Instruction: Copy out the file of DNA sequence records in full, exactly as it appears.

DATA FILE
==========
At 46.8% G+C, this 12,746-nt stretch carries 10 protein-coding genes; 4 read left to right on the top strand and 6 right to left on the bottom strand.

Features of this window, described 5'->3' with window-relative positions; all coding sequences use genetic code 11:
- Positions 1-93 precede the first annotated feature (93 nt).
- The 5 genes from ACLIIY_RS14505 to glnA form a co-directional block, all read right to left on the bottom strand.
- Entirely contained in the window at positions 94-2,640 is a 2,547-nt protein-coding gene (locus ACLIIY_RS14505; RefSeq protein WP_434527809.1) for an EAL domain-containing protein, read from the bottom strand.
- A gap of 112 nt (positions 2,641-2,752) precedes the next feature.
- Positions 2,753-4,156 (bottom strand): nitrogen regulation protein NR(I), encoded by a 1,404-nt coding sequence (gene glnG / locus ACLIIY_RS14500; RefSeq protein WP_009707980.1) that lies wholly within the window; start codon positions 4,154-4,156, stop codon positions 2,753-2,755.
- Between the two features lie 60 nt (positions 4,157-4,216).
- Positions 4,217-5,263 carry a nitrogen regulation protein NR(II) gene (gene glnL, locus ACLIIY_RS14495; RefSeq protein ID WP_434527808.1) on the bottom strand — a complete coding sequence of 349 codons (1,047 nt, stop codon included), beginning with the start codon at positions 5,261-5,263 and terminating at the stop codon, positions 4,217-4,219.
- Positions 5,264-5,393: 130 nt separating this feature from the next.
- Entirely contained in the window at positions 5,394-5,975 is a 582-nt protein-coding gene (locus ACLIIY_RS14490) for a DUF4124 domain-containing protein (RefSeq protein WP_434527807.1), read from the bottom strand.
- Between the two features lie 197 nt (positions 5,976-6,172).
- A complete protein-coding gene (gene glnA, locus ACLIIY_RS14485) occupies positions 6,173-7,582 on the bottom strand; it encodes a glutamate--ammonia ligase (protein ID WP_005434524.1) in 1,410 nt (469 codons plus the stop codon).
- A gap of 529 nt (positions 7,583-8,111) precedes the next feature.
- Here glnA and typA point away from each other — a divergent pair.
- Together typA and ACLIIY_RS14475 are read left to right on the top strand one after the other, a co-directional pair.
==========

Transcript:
At 46.8% G+C, this 12,746-nt stretch carries 10 protein-coding genes; 4 read left to right on the top strand and 6 right to left on the bottom strand.

Features of this window, described 5'->3' with window-relative positions; all coding sequences use genetic code 11:
- Positions 1-93 precede the first annotated feature (93 nt).
- The 5 genes from ACLIIY_RS14505 to glnA form a co-directional block, all read right to left on the bottom strand.
- Entirely contained in the window at positions 94-2,640 is a 2,547-nt protein-coding gene (locus ACLIIY_RS14505; RefSeq protein WP_434527809.1) for an EAL domain-containing protein, read from the bottom strand.
- A gap of 112 nt (positions 2,641-2,752) precedes the next feature.
- Positions 2,753-4,156 (bottom strand): nitrogen regulation protein NR(I), encoded by a 1,404-nt coding sequence (gene glnG / locus ACLIIY_RS14500; RefSeq protein WP_009707980.1) that lies wholly within the window; start codon positions 4,154-4,156, stop codon positions 2,753-2,755.
- Between the two features lie 60 nt (positions 4,157-4,216).
- Positions 4,217-5,263 carry a nitrogen regulation protein NR(II) gene (gene glnL, locus ACLIIY_RS14495; RefSeq protein ID WP_434527808.1) on the bottom strand — a complete coding sequence of 349 codons (1,047 nt, stop codon included), beginning with the start codon at positions 5,261-5,263 and terminating at the stop codon, positions 4,217-4,219.
- Positions 5,264-5,393: 130 nt separating this feature from the next.
- Entirely contained in the window at positions 5,394-5,975 is a 582-nt protein-coding gene (locus ACLIIY_RS14490) for a DUF4124 domain-containing protein (RefSeq protein WP_434527807.1), read from the bottom strand.
- Between the two features lie 197 nt (positions 5,976-6,172).
- A complete protein-coding gene (gene glnA, locus ACLIIY_RS14485) occupies positions 6,173-7,582 on the bottom strand; it encodes a glutamate--ammonia ligase (protein ID WP_005434524.1) in 1,410 nt (469 codons plus the stop codon).
- A gap of 529 nt (positions 7,583-8,111) precedes the next feature.
- Here glnA and typA point away from each other — a divergent pair.
- Together typA and ACLIIY_RS14475 are read left to right on the top strand one after the other, a co-directional pair.